I had made working with me so rewarding and built up his trust in me so strongly that he would listen when he knew full-well I had no treats on me (and I frequently walked him without treats because I didn’t need them). I had conditioned such a strong positive feeling when he heard one of his cues that his response became automatic. He didn’t fear the consequence of what would happen if he didn’t listen, he loved what happened when he did listen. He loved working with me.


“Okay, I will trust your judgment here and assume this isn’t as weird as I think it is…”

Plenty of other reward-based trainers have achieved the same (if not better) results. Even with “hard” or “high drive” breeds that allegedly need a “firm hand” when training.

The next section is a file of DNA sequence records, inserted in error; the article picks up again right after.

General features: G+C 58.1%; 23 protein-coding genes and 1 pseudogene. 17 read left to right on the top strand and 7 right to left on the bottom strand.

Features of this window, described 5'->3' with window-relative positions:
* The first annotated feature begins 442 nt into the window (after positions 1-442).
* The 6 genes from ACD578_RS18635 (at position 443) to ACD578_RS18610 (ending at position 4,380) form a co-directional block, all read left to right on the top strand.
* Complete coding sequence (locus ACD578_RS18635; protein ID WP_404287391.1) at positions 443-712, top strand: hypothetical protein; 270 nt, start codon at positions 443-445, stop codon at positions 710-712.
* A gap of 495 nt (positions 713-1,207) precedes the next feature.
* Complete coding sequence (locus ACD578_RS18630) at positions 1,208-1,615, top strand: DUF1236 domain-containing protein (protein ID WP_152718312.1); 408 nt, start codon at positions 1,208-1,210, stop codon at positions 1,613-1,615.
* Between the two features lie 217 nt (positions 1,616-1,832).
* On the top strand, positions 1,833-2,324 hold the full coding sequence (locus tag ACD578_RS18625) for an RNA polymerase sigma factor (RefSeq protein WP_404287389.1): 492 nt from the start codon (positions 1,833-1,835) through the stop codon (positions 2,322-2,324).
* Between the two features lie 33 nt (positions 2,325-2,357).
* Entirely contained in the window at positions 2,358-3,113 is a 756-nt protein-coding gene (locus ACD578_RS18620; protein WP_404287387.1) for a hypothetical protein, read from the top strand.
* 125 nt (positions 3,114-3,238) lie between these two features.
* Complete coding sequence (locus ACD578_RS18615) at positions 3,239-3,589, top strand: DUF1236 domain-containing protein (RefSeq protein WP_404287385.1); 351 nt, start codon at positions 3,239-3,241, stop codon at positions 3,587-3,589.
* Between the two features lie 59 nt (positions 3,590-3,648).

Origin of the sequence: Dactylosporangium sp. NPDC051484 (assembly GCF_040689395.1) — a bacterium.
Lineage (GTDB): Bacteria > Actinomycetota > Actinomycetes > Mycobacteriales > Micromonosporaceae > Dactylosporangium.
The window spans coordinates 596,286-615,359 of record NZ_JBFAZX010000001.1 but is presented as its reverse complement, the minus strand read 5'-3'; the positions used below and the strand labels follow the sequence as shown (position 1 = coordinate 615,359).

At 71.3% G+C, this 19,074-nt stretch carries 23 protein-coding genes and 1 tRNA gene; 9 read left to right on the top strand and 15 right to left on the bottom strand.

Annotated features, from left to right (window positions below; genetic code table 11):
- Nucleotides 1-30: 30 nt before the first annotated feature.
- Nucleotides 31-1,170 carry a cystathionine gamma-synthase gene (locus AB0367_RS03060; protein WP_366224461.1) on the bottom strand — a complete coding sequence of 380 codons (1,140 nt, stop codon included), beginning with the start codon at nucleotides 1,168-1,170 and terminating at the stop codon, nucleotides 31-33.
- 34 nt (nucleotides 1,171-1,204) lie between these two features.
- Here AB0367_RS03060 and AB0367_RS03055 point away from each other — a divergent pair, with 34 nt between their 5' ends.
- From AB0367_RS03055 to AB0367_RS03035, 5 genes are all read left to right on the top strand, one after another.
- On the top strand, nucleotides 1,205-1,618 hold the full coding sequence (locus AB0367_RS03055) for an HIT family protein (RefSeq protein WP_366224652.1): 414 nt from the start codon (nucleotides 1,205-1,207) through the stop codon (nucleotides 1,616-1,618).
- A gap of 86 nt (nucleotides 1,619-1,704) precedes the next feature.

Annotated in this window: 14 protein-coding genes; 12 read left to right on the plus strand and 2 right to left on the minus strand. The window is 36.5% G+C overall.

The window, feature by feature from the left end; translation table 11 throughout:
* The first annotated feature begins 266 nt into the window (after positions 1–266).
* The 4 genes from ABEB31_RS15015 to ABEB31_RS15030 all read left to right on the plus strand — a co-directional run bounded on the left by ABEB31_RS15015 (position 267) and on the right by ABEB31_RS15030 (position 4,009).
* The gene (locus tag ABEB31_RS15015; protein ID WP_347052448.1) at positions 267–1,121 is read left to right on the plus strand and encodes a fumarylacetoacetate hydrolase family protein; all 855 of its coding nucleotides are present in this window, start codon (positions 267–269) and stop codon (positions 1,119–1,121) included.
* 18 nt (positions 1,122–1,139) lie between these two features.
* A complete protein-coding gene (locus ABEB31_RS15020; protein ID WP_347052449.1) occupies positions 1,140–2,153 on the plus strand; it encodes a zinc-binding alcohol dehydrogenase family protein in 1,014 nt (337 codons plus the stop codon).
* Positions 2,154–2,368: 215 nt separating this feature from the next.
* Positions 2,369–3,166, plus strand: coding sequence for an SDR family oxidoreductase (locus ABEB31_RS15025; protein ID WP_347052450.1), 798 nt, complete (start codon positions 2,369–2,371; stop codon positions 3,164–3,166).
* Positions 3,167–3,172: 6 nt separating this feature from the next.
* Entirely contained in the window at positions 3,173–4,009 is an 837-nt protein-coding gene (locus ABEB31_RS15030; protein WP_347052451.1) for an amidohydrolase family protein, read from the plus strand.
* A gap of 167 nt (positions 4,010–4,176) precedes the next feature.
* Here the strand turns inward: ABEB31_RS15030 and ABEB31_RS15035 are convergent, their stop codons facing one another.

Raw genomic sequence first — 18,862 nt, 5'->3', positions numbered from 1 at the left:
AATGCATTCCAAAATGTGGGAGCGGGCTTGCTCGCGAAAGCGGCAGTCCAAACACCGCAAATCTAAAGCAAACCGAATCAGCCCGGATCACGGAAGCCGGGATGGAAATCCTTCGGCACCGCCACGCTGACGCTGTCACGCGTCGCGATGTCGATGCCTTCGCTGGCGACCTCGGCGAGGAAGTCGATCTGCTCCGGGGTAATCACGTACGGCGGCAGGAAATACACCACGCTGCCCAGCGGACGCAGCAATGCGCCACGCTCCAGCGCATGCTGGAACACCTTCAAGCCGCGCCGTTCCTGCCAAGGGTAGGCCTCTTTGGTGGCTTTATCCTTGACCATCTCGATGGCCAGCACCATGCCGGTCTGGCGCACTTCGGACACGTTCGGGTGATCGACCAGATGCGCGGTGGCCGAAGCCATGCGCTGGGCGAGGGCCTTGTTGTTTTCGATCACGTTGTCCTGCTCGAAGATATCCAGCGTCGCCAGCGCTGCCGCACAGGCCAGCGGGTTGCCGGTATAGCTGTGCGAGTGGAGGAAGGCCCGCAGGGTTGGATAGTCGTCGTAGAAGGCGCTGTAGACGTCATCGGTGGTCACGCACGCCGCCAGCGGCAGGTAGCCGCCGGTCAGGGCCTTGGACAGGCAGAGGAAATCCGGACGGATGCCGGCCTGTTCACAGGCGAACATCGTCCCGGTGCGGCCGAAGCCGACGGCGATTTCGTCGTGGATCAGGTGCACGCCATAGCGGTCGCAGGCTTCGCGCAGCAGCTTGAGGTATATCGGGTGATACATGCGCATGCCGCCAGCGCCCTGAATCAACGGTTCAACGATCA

I’ll admit this is more difficult to achieve with some dogs (scent hounds, amirite?). But it’s very possible if done properly and I’m simply tired of people misunderstanding that.


Stop Guilt Tripping People Who Give Up Their Pets

As an animal lover who is involved in the local shelter/rescue community, I of course see a lot of stuff related to these interests on social media. Something I’ve been seeing crop up way too much lately is making those who give up their pets feel like guilty, heartless people. It doesn’t matter what the reason was, you are a monster if you abandon your sweet, precious, angel furbaby. This mindset needs to stop.

As an animal shelter employee, I get to hear all sorts of reasons people give up their pets. A very common one is because the owners are moving. Many of us wouldn’t dream of moving to a place that didn’t allow our pets, or we can’t fathom people who are just too lazy/uncaring to bring their pets with them on a long trip.